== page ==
How to burn wood

We want to sell you as little firewood as possible. As more people burn wood as a fuel to heat their homes and their hearts, there is more pressure on existing firewood resources. A lot of logs you can buy in Calderdale are imported from Scotland. Firewood is even imported to the UK from mainland Europe. Clearly this is both ridiculous and inefficient.

Coppicing our local woodlands has the effect of increasing the amount of firewood available and then maintaining that supply indefinitely, which will help keep up with the demand. However, if we use as little firewood as possible then everybody wins – fuel costs go down and there is more wood to go around. That means burning it efficiently.

How do I burn wood efficiently?

- Only burn seasoned wood. Dry logs give more heat energy and are better for your stove. All firewood delivered by Blackbark has been air seasoned for at least one year. Logs should be stored in a dry place where air can circulate. Having a small store of logs inside the house or even next to the stove will help to reduce the moisture content even further.

- Ensure the fire has a good supply of air. If flames are slow and intermittent, or the fire is very smoky and blackens the stove glass, then there is not enough air getting to the wood.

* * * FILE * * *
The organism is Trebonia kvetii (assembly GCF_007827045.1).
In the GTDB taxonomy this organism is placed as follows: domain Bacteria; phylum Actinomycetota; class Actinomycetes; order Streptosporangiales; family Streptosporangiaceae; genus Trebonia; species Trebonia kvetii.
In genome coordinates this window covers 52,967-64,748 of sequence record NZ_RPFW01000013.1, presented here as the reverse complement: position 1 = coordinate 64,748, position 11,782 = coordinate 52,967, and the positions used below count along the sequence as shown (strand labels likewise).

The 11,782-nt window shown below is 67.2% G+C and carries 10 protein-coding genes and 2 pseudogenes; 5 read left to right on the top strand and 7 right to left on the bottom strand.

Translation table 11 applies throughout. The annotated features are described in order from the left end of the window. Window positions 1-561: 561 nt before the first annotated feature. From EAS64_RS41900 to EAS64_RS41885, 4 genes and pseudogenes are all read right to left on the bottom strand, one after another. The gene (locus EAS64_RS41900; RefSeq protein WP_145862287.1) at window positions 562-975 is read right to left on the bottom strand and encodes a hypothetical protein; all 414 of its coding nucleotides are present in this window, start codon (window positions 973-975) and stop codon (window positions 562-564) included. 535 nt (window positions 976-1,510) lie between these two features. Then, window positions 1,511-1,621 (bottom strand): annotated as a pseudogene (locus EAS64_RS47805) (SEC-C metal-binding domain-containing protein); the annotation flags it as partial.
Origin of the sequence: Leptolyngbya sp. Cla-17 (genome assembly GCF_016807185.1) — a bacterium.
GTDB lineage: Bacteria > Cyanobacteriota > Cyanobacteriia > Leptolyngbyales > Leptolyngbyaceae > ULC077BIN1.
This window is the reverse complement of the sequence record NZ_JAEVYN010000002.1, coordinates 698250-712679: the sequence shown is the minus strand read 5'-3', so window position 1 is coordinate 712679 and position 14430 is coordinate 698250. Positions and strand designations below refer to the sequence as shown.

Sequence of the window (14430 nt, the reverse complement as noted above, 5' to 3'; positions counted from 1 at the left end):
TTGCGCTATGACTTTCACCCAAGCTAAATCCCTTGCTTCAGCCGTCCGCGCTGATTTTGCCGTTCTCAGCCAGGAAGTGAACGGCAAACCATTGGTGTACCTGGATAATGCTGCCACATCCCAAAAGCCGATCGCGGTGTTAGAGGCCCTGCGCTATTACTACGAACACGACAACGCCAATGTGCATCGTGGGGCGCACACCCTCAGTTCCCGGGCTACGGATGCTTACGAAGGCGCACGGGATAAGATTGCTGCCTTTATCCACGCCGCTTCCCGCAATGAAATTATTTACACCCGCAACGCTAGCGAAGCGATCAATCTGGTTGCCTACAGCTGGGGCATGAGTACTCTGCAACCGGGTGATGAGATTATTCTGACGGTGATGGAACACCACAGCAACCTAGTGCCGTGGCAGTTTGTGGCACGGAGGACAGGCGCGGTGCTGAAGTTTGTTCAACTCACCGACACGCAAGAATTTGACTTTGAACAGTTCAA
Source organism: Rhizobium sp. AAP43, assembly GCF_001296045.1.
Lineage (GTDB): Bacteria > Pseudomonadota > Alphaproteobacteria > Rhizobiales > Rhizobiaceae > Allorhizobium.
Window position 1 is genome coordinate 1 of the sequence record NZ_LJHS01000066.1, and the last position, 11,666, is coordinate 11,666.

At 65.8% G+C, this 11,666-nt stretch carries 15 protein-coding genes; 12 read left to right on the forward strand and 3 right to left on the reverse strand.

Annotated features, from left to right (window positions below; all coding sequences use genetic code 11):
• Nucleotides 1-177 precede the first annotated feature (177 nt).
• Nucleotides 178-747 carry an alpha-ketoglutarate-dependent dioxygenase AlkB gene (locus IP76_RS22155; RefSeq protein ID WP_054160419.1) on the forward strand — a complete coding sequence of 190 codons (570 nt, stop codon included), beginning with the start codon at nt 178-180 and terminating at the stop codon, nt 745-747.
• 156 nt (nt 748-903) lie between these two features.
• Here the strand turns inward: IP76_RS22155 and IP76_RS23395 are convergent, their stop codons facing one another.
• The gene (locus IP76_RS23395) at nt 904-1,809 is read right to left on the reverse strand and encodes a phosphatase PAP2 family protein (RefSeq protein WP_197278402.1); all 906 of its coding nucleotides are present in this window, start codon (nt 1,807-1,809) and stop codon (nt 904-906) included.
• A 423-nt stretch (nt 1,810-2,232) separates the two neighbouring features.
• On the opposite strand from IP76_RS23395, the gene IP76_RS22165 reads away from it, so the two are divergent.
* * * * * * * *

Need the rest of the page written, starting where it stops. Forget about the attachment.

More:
- Supply air from the top. Light the stove with both top and bottom air vents open. Once the fire is going well, close the bottom vent and control air flow with the top vent only.

- Choose an efficient stove. A lot of modern stoves burn wood extremely efficiently and also reduce particulate emissions, allowing the burning of wood within smoke control areas. DEFRA has supplied a list of approved stoves.

What is a Smoke Control area?

Under the Clean Air Act 1993, it is an offence to emit smoke from a domestic chimney in a smoke control area, unless you are using an authorised fuel (firewood is not an authorised fuel) or an authorised (exempted) fireplace.

You can find out more about the Clean Air Act 1993 and smoke control areas at the Calderdale MBC website. They also provide a map of smoke control areas and a way of checking if your house is within those areas.

Exempted fireplaces are approved by the Department for Environment, Food and Rural Affairs (DEFRA). A list of approved stoves can be found here.

More resources

There are a number of good guides on the internet about burning firewood efficiently and choosing the right stove. Here are some links – if you find other useful pages please let us know and we can add them to this list.

- Cumbria Woodlands website has an excellent wood fuel resources section, for both producers and users. In particular they have a very informative publication about choosing the wood fuel heating systems, Warmth From Wood.

- The Log Pile: promoting wood fuel in the UK

- The Centre for Alternative Technology has extensive information about biomass heating systems and how to burn wood.

- Forestry Commission publication ‘Wood as fuel: a guide to choosing and drying logs’.

How do I join?

Simply print out this form, fill it out and send it to us along with a cheque. In the near future it will be possible to join online. Until then, please bear with the snail mail.

If you have any questions at all, please email firebox@blackbark.co.uk or call Jacques on 07815 905382.